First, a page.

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Velocity of a car in order to meet another car coming towards it

  1. Sep 14, 2012 #1
    1. The problem statement, all variables and given/known data
    Car A and Car B and travelling towards each other from 220m apart. If car A travels at 20km/h, both cars will meet at 44.5m. If car A travels at 40km/h, both cars will meet at 76.6m. What is the initial velocity and constant acceleration of car B?


    2. Relevant equations
    1D Kinematics


    3. The attempt at a solution
    For car B, the formulas just involve distance and velocity since we don't have any other information, V^2 = (V_0)^2 + 2a(x - x_0).

    Since acceleration is constant, it just becomes V^2 = (V_0)^2, which is meaningless because they will be the same value since acceleration is constant.

    If we try some other formula like x = x_0 + (v_0)t + 1/2at^2, we are left with 220 = 175.5t + (v_0)t, which again is meaningless because we don't have time. (Same with every other equation, it is impossible to solve for time also given the information.)

    So the problem doesn't seem to have enough information, yet apparently there is a solution...how do you do this?
     
  2. jcsd
  3. Sep 14, 2012 #2
    It is unclear what the distance to the meeting point is relative to. The original midpoint?

    Apart from this, just treat the initial velocity and acceleration of B as unknowns. The two conditions given translate into two equations with those unknowns. So the problem is fully determined.
     
  4. Sep 14, 2012 #3
    So for the first condition of car A going at 20km/h, I got:

    0.0445 - 220 = V_0 * 0.002225 + 1/2a(0.002225)^2 for Car B

    For Car A's 40km/h, I got:

    0.0766 - 220 = V_0 * 0.001915 + 1/2a(0.001915)^2 for Car B

    I tried solving for V_0 with the first equation and got:

    (a(0.00000247531) - 219.9555) / 0.002225 = V_0

    I plugged that into the second equation and got -119,670,000 km/hr. Which is obviously wrong. What did I do incorrectly?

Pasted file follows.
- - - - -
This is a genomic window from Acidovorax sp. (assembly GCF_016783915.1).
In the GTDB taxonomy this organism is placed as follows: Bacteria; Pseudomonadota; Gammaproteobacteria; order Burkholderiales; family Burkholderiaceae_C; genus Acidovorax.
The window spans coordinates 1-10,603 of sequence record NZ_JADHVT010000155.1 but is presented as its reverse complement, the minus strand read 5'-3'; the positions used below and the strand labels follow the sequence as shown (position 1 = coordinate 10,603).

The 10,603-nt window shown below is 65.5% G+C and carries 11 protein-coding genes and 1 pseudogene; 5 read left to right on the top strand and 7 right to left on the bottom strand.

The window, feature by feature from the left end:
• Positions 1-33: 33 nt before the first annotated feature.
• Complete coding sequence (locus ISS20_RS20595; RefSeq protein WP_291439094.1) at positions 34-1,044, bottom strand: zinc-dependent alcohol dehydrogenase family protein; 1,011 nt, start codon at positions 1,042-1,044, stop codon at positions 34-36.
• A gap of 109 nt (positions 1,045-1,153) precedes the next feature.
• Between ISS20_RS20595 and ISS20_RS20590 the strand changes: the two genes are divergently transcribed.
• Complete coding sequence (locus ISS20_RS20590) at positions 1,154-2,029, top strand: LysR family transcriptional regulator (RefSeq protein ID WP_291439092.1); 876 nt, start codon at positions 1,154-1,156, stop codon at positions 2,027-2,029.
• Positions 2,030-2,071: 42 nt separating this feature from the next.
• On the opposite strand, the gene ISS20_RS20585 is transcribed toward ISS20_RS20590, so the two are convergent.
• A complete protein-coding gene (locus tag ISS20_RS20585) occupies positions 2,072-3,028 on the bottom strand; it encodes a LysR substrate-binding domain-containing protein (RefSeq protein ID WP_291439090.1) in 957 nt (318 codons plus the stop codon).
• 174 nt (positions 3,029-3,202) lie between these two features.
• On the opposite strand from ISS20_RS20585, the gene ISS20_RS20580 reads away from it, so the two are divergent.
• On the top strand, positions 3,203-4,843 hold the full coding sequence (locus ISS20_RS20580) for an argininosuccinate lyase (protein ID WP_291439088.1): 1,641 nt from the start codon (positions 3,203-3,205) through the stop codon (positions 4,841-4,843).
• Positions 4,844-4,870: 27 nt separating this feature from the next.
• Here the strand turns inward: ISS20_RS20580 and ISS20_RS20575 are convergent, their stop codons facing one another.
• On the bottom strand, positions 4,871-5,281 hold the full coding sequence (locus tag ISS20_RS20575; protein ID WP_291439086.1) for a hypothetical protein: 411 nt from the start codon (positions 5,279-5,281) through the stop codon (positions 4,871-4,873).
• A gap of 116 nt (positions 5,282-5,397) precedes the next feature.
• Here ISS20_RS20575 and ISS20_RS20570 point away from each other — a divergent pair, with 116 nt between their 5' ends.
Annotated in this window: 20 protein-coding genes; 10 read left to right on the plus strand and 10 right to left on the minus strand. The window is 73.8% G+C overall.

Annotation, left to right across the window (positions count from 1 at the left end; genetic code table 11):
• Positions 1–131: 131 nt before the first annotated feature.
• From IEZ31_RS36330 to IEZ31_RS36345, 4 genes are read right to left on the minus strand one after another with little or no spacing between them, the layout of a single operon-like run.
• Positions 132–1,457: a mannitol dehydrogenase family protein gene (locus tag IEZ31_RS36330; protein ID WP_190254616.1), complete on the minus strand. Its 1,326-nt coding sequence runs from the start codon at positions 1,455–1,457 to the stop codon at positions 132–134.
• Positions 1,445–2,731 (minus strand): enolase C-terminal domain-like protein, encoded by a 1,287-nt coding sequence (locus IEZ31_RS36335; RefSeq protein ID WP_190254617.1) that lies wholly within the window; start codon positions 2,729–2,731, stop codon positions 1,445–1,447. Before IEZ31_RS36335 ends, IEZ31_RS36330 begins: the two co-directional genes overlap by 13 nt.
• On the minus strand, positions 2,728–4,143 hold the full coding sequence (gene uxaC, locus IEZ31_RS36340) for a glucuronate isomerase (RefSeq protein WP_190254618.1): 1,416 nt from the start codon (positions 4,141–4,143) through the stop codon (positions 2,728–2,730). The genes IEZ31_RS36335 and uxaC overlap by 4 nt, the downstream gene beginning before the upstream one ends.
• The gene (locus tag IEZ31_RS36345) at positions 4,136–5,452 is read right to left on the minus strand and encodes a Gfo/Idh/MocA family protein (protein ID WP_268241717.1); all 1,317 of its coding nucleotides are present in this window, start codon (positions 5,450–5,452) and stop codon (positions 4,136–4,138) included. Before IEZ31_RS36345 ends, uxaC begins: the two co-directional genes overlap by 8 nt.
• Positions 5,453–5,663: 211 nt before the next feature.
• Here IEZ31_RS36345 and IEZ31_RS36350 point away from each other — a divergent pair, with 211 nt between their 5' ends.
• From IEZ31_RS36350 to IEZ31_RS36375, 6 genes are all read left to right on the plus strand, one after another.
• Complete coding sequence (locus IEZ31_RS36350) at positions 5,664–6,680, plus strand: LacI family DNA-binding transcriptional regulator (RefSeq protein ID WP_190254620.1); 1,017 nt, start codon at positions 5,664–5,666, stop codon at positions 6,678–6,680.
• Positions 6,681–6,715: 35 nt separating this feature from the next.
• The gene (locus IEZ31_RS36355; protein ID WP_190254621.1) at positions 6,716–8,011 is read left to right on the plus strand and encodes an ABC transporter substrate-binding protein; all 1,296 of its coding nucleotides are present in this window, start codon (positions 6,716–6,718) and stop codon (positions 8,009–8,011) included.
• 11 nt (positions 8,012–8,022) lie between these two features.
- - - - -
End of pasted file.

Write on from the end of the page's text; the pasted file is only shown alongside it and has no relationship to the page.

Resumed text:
5. Sep 14, 2012 #4
    Again, it is not clear how the distance to the meeting point is measured. Can you clarify?

    Secondly, convert all units to meters and seconds.
     
  6. Sep 14, 2012 #5
    When car A is going at 20km/h, both cars meet at 44.5m, when they are a distance 220m apart.

    When car A is going at 40km/h, both cars meet at 76.6m, when they are a distance 220m apart.

    The meeting point are just two givens, not measured
     
  7. Sep 14, 2012 #6
    I converted everything to km and h first because m/s don't make sense to me. I can always convert to meters and seconds afterwards

    I re-did the algebra and came up with 31,011 km/h, which again seems very unreasonable. Not sure what else to do here
     
  8. Sep 14, 2012 #7
    From what?

    They don't have to make sense to you. They just need to be consistent. Your equations are not.

    Regardless, before you understand what those distances mean, you won't be able to solve this.
     
  9. Sep 14, 2012 #8
    From the endpoints of 0m and 220m

    I just use it as a reference to check if my solution is reasonable. What should I be understanding?
     
  10. Sep 14, 2012 #9
    It does not make sense. When the cars meet, they cannot be at 44.5 m from both the 0 m and 220 m endpoints.
     
  11. Sep 14, 2012 #10
    The spacial equation of car A in the first case:
    t = Sa/Va
    t = 44.5/(200/36)

    The spacial equation of car B in the first case:
    Sb = - V.t - at^2/2
    Being Sb = 220 - 44.5 and T is the value found above in the spacial equation of car A.
    Acceleration and Speed are negative because the car is moving contrary to car A.

    The spacial equation of car A in the second case:
    t = 76.6/(400/36)

    The spacial equation of car B in the second case:
    220 - 76.6 = - Vt - at^2/2

    Putting the numerical value into the two equations of car B, and approximating the values, we get:
    2v + 7a = -41
    v + 4a = -22

    Solving it, we find:
    V = - 10m/s
    A = - 3m/s^2

    So, the absolute value of both are these: 10m/s and 3m/s^2 (approximately, of course).

    But then again, your exercise text is wrong. It must state clear that they meet at 45.5 from car A's start point (that's what I've assumed). Other else, the solution is totally different.
     
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